A meteor's lingering tale

The entire universe in blog form
Oct. 2 2011 11:44 AM

A meteor's lingering tale

Randy Halverson is a photographer who makes stunning time lapse videos of the night sky (like Tempest Milky Way and Plains Milky Way; seriously, if you haven't seen those, go watch them now). He's currently in the process of making a new video, and in one of the frames he happened to catch a bright meteor, a bit of cosmic fluff burning up as it rammed through our atmosphere. What's neat about this particular incident is that the meteor left behind a glowing streak that lasted for over half an hour!

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Phil Plait writes Slate’s Bad Astronomy blog and is an astronomer, public speaker, science evangelizer, and author of Death From the Skies!  

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You can see it there, the red twisty worm at the upper left, across the glow of the Milky Way [click to enbolidenate.]

Technically, that's called a persistent train, and it's not actually smoke. As a meteoroid (the actual solid chunk of material) blasts through the air, it ionizes the gases, stripping electrons from their parent atoms. As the electrons slowly recombine with the atoms, they emit light -- this is how neon signs glow, as well as giant star-forming nebulae in space. The upper-level winds blowing that high (upwards of 100 km/60 miles) create the twisting, fantastic shapes in the train. The actual details of how this works in meteor trains are not well understood, mainly because they are so difficult to spot and study. It's hard to point a telescope at a position in the sky when you don't know where or when a meteor will pass through!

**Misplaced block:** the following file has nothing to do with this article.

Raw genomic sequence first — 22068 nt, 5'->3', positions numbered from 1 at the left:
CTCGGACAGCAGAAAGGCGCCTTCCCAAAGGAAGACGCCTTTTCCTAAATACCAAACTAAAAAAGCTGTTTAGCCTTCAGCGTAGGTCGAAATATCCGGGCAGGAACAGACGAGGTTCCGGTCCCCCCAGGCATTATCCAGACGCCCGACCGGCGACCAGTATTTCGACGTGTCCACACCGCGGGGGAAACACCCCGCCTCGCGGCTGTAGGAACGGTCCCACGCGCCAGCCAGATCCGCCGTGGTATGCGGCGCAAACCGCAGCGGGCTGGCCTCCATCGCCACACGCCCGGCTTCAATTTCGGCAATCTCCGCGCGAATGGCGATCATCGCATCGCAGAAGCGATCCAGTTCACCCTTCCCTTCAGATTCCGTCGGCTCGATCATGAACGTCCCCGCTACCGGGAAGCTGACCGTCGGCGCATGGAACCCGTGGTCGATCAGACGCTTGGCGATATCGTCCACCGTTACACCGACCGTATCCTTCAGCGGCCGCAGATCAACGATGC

Here's the frame of the time lapse Randy took that shows the meteor as it burned up (again, click to embiggen). Note that in the hi-res shot you can already see the train; that formed after the meteor was gone, but in this time exposure you can see both simultaneously.

I'll note it's not really friction that causes a meteor to burn up. Most of the heating is due to the meteoroid's hypersonic passage through air, which compresses the gas, heating it up violently. The heat melts the rock (or metal) in the meteoroid, which then blows off, leaving behind a train that fades rapidly. But the glow from the ionized gas takes much longer to decay, leaving the persistent train.

Very cool, and very pretty. I can't wait to see the video when Randy's done with it!

Image credit: Randy Halverson, from his site DakotaLapse, used with permission. You can follow Randy on Google+ as well.



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